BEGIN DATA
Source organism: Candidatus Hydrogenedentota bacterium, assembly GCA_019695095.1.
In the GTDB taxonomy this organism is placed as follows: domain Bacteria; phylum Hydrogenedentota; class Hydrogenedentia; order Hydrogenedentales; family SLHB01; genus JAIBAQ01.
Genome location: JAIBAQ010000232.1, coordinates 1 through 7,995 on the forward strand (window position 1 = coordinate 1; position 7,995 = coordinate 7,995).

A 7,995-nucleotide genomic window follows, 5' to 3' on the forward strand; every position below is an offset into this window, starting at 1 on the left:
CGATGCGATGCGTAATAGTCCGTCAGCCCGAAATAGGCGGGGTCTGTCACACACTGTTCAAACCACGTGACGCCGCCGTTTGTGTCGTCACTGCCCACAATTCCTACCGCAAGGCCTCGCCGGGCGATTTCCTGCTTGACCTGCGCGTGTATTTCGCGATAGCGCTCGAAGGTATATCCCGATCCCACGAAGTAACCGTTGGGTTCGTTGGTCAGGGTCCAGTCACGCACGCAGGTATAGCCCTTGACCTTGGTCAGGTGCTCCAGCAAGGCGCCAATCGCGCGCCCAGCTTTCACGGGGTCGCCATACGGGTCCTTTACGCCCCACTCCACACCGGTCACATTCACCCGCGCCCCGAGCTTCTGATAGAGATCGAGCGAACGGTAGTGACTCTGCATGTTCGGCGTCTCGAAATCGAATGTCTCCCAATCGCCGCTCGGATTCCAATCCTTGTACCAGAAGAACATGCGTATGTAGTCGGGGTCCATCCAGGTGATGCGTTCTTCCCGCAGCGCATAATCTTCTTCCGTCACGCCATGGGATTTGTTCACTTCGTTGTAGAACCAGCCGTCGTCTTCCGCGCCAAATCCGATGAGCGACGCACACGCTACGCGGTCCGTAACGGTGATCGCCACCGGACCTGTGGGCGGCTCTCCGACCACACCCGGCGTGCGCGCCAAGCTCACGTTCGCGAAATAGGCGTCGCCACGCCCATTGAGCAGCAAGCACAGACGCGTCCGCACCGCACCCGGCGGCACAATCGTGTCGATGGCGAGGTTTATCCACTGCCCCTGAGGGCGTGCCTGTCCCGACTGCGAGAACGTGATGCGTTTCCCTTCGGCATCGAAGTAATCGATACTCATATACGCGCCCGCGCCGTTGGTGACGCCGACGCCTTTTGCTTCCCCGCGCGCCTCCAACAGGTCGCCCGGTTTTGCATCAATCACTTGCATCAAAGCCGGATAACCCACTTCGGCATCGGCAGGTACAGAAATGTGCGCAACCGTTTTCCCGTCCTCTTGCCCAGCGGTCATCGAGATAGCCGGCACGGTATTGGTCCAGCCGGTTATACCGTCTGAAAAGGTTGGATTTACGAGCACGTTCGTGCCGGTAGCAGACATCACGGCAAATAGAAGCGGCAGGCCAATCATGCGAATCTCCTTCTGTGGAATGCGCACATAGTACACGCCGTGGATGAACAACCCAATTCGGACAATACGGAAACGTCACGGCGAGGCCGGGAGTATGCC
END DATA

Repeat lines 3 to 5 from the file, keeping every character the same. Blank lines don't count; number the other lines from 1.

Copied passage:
Genome location: JAIBAQ010000232.1, coordinates 1 through 7,995 on the forward strand (window position 1 = coordinate 1; position 7,995 = coordinate 7,995).

A 7,995-nucleotide genomic window follows, 5' to 3' on the forward strand; every position below is an offset into this window, starting at 1 on the left:
CGATGCGATGCGTAATAGTCCGTCAGCCCGAAATAGGCGGGGTCTGTCACACACTGTTCAAACCACGTGACGCCGCCGTTTGTGTCGTCACTGCCCACAATTCCTACCGCAAGGCCTCGCCGGGCGATTTCCTGCTTGACCTGCGCGTGTATTTCGCGATAGCGCTCGAAGGTATATCCCGATCCCACGAAGTAACCGTTGGGTTCGTTGGTCAGGGTCCAGTCACGCACGCAGGTATAGCCCTTGACCTTGGTCAGGTGCTCCAGCAAGGCGCCAATCGCGCGCCCAGCTTTCACGGGGTCGCCATACGGGTCCTTTACGCCCCACTCCACACCGGTCACATTCACCCGCGCCCCGAGCTTCTGATAGAGATCGAGCGAACGGTAGTGACTCTGCATGTTCGGCGTCTCGAAATCGAATGTCTCCCAATCGCCGCTCGGATTCCAATCCTTGTACCAGAAGAACATGCGTATGTAGTCGGGGTCCATCCAGGTGATGCGTTCTTCCCGCAGCGCATAATCTTCTTCCGTCACGCCATGGGATTTGTTCACTTCGTTGTAGAACCAGCCGTCGTCTTCCGCGCCAAATCCGATGAGCGACGCACACGCTACGCGGTCCGTAACGGTGATCGCCACCGGACCTGTGGGCGGCTCTCCGACCACACCCGGCGTGCGCGCCAAGCTCACGTTCGCGAAATAGGCGTCGCCACGCCCATTGAGCAGCAAGCACAGACGCGTCCGCACCGCACCCGGCGGCACAATCGTGTCGATGGCGAGGTTTATCCACTGCCCCTGAGGGCGTGCCTGTCCCGACTGCGAGAACGTGATGCGTTTCCCTTCGGCATCGAAGTAATCGATACTCATATACGCGCCCGCGCCGTTGGTGACGCCGACGCCTTTTGCTTCCCCGCGCGCCTCCAACAGGTCGCCCGGTTTTGCATCAATCACTTGCATCAAAGCCGGATAACCCACTTCGGCATCGGCAGGTACAGAAATGTGCGCAACCGTTTTCCCGTCCTCTTGCCCAGCGGTCATCGAGATAGCCGGCACGGTATTGGTCCAGCCGGTTATACCGTCTGAAAAGGTTGGATTTACGAGCACGTTCGTGCCGGTAGCAGACATCACGGCAAATAGAAGCGGCAGGCCAATCATGCGAATCTCCTTCTGTGGAATGCGCACATAGTACACGCCGTGGATGAACAACCCAATTCGGACAATACGGAAACGTCACGGCGAGGCCGGGAGTATGCC